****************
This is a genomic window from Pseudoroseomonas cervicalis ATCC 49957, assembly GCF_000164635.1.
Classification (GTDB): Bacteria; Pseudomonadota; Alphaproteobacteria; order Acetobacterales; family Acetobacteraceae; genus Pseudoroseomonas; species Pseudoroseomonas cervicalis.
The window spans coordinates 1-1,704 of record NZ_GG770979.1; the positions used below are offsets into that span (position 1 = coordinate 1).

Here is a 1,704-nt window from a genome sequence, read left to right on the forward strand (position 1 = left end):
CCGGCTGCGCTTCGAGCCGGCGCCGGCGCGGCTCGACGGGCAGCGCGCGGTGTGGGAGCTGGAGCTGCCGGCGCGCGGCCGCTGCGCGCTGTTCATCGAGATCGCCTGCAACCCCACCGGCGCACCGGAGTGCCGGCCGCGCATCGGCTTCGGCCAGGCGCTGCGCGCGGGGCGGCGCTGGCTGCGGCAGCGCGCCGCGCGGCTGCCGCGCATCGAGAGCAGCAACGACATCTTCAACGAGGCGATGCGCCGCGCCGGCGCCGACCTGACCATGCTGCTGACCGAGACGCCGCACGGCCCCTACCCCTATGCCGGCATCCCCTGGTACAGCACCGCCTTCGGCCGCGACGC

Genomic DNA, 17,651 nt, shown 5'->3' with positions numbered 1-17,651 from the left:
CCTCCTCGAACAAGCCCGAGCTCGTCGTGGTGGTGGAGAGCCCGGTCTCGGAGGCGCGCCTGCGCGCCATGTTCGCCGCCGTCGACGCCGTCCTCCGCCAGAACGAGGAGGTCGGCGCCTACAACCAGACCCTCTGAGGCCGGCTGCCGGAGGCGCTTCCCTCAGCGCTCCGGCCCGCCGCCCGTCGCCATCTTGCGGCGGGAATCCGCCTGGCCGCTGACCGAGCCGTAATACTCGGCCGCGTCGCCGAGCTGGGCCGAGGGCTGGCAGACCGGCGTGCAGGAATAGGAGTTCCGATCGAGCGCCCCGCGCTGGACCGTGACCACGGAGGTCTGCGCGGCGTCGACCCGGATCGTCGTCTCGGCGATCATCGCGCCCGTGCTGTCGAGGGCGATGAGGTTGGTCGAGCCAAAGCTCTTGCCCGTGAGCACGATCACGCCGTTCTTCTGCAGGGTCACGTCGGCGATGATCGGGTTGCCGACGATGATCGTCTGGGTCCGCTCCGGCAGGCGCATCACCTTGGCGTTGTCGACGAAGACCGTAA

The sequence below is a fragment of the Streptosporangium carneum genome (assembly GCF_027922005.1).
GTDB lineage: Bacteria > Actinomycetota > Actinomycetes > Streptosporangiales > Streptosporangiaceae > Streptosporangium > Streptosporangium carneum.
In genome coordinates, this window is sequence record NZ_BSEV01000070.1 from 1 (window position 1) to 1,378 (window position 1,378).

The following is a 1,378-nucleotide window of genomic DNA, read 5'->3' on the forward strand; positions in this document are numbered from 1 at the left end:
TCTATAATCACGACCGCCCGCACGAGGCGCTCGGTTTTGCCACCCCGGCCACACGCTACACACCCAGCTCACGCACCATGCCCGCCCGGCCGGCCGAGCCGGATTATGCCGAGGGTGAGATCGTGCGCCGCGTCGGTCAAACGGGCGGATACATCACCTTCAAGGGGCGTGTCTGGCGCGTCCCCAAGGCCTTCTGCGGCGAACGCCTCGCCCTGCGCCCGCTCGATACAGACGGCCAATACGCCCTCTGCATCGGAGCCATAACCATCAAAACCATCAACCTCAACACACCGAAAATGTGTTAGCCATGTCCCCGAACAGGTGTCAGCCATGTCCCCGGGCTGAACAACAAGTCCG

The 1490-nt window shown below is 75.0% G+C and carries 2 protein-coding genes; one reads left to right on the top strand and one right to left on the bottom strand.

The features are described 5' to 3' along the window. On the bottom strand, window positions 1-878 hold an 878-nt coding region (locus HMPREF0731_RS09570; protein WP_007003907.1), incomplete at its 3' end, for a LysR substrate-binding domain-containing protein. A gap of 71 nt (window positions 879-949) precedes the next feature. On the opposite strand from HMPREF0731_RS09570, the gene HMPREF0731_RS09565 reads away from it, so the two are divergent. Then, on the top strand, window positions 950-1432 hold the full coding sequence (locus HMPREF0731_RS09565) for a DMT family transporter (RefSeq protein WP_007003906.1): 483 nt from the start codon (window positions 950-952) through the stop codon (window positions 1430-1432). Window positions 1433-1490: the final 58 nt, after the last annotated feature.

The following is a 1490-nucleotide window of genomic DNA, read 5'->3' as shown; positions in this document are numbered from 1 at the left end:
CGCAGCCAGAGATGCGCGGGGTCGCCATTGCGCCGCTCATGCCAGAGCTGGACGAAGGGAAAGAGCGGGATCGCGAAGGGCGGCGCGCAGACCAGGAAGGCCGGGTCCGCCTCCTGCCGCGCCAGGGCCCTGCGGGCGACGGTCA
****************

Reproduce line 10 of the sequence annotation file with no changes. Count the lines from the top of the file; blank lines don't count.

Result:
In genome coordinates, this window is sequence record NZ_BSEV01000070.1 from 1 (window position 1) to 1,378 (window position 1,378).